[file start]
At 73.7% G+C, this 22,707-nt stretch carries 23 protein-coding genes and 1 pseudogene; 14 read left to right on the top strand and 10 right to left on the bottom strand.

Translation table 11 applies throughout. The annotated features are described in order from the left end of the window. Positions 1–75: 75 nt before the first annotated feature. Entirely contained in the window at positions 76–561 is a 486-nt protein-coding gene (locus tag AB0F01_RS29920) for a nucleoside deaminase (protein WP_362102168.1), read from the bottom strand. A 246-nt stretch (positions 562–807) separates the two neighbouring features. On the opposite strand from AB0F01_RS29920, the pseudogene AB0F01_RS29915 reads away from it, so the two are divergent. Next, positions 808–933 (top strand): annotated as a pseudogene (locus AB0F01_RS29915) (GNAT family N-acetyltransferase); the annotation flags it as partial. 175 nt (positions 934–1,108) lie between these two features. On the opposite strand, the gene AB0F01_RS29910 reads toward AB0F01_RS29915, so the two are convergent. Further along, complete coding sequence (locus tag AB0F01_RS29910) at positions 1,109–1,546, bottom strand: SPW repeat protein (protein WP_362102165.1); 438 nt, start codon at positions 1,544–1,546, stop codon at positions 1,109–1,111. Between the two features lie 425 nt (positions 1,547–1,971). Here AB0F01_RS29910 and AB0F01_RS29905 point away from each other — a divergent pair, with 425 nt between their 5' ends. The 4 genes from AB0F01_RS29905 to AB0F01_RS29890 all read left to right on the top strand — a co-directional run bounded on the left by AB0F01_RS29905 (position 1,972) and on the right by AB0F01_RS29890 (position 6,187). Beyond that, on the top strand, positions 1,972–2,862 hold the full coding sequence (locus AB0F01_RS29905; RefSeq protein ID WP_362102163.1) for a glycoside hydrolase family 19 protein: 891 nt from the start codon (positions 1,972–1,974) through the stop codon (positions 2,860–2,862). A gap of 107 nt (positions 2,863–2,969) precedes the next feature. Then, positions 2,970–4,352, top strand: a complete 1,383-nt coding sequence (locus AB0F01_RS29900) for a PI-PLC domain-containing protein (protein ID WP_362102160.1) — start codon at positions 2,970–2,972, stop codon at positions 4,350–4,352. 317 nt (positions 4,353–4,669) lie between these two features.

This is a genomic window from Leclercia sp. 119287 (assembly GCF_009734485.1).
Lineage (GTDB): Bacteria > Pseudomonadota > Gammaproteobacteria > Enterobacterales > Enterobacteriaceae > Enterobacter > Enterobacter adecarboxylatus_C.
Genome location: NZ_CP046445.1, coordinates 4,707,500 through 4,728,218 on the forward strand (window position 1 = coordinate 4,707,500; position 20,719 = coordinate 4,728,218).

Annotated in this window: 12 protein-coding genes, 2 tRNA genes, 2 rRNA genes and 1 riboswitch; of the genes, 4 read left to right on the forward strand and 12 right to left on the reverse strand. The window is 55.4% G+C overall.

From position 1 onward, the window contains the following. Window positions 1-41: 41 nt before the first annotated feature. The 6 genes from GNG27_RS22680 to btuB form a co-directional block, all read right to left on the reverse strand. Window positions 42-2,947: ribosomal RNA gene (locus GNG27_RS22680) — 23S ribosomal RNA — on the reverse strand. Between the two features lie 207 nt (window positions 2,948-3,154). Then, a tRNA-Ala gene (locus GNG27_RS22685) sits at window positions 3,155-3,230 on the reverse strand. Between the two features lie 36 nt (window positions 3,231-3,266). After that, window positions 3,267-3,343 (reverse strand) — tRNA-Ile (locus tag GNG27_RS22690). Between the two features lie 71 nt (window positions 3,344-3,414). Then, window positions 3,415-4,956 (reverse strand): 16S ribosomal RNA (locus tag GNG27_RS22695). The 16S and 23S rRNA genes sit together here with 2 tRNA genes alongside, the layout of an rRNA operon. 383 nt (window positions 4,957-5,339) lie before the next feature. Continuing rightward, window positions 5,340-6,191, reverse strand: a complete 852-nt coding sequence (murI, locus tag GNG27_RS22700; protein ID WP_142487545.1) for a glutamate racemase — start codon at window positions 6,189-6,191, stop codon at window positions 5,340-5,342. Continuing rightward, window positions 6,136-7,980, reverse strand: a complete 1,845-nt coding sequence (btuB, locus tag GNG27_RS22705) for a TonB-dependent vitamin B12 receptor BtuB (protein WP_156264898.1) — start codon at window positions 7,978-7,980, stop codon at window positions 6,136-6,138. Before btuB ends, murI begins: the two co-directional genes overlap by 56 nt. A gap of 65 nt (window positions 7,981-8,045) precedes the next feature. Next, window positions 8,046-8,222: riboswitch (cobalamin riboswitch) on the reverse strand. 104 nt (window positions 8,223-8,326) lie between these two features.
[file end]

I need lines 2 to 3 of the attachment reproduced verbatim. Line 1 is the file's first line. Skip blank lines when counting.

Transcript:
Translation table 11 applies throughout. The annotated features are described in order from the left end of the window. Positions 1–75: 75 nt before the first annotated feature. Entirely contained in the window at positions 76–561 is a 486-nt protein-coding gene (locus tag AB0F01_RS29920) for a nucleoside deaminase (protein WP_362102168.1), read from the bottom strand. A 246-nt stretch (positions 562–807) separates the two neighbouring features. On the opposite strand from AB0F01_RS29920, the pseudogene AB0F01_RS29915 reads away from it, so the two are divergent. Next, positions 808–933 (top strand): annotated as a pseudogene (locus AB0F01_RS29915) (GNAT family N-acetyltransferase); the annotation flags it as partial. 175 nt (positions 934–1,108) lie between these two features. On the opposite strand, the gene AB0F01_RS29910 reads toward AB0F01_RS29915, so the two are convergent. Further along, complete coding sequence (locus tag AB0F01_RS29910) at positions 1,109–1,546, bottom strand: SPW repeat protein (protein WP_362102165.1); 438 nt, start codon at positions 1,544–1,546, stop codon at positions 1,109–1,111. Between the two features lie 425 nt (positions 1,547–1,971). Here AB0F01_RS29910 and AB0F01_RS29905 point away from each other — a divergent pair, with 425 nt between their 5' ends. The 4 genes from AB0F01_RS29905 to AB0F01_RS29890 all read left to right on the top strand — a co-directional run bounded on the left by AB0F01_RS29905 (position 1,972) and on the right by AB0F01_RS29890 (position 6,187). Beyond that, on the top strand, positions 1,972–2,862 hold the full coding sequence (locus AB0F01_RS29905; RefSeq protein ID WP_362102163.1) for a glycoside hydrolase family 19 protein: 891 nt from the start codon (positions 1,972–1,974) through the stop codon (positions 2,860–2,862). A gap of 107 nt (positions 2,863–2,969) precedes the next feature. Then, positions 2,970–4,352, top strand: a complete 1,383-nt coding sequence (locus AB0F01_RS29900) for a PI-PLC domain-containing protein (protein ID WP_362102160.1) — start codon at positions 2,970–2,972, stop codon at positions 4,350–4,352. 317 nt (positions 4,353–4,669) lie between these two features.

This is a genomic window from Leclercia sp. 119287 (assembly GCF_009734485.1).